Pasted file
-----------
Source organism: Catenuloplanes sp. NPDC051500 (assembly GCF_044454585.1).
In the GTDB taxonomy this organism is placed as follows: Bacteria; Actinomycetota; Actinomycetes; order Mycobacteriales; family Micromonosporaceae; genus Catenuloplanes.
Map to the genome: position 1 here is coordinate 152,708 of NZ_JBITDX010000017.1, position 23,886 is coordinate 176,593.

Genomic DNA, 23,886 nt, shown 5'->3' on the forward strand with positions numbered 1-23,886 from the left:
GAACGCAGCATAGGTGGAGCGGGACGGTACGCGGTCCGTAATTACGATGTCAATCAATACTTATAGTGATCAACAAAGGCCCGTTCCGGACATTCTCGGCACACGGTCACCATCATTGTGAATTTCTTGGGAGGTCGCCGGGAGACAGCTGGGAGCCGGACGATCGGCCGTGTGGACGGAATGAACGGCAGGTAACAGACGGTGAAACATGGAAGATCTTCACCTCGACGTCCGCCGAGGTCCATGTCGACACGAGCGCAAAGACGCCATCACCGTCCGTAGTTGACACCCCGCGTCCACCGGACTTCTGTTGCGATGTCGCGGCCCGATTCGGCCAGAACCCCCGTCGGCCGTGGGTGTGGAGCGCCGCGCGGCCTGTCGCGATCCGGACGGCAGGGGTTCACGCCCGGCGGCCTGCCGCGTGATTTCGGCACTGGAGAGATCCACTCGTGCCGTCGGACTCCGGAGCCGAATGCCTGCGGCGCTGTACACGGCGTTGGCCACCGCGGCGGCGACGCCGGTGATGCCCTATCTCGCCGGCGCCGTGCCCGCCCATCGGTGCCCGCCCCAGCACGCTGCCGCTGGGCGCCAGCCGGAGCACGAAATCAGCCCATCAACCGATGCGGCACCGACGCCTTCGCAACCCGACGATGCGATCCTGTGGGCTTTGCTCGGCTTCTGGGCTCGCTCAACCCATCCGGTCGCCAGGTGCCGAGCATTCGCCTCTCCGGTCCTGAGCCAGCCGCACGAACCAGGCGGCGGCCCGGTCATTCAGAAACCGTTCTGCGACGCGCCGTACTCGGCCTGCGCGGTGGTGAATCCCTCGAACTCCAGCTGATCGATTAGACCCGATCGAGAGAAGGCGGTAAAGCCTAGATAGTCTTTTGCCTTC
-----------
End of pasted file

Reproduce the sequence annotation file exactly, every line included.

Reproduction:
Source organism: Catenuloplanes sp. NPDC051500 (assembly GCF_044454585.1).
In the GTDB taxonomy this organism is placed as follows: Bacteria; Actinomycetota; Actinomycetes; order Mycobacteriales; family Micromonosporaceae; genus Catenuloplanes.
Map to the genome: position 1 here is coordinate 152,708 of NZ_JBITDX010000017.1, position 23,886 is coordinate 176,593.

Genomic DNA, 23,886 nt, shown 5'->3' on the forward strand with positions numbered 1-23,886 from the left:
GAACGCAGCATAGGTGGAGCGGGACGGTACGCGGTCCGTAATTACGATGTCAATCAATACTTATAGTGATCAACAAAGGCCCGTTCCGGACATTCTCGGCACACGGTCACCATCATTGTGAATTTCTTGGGAGGTCGCCGGGAGACAGCTGGGAGCCGGACGATCGGCCGTGTGGACGGAATGAACGGCAGGTAACAGACGGTGAAACATGGAAGATCTTCACCTCGACGTCCGCCGAGGTCCATGTCGACACGAGCGCAAAGACGCCATCACCGTCCGTAGTTGACACCCCGCGTCCACCGGACTTCTGTTGCGATGTCGCGGCCCGATTCGGCCAGAACCCCCGTCGGCCGTGGGTGTGGAGCGCCGCGCGGCCTGTCGCGATCCGGACGGCAGGGGTTCACGCCCGGCGGCCTGCCGCGTGATTTCGGCACTGGAGAGATCCACTCGTGCCGTCGGACTCCGGAGCCGAATGCCTGCGGCGCTGTACACGGCGTTGGCCACCGCGGCGGCGACGCCGGTGATGCCCTATCTCGCCGGCGCCGTGCCCGCCCATCGGTGCCCGCCCCAGCACGCTGCCGCTGGGCGCCAGCCGGAGCACGAAATCAGCCCATCAACCGATGCGGCACCGACGCCTTCGCAACCCGACGATGCGATCCTGTGGGCTTTGCTCGGCTTCTGGGCTCGCTCAACCCATCCGGTCGCCAGGTGCCGAGCATTCGCCTCTCCGGTCCTGAGCCAGCCGCACGAACCAGGCGGCGGCCCGGTCATTCAGAAACCGTTCTGCGACGCGCCGTACTCGGCCTGCGCGGTGGTGAATCCCTCGAACTCCAGCTGATCGATTAGACCCGATCGAGAGAAGGCGGTAAAGCCTAGATAGTCTTTTGCCTTC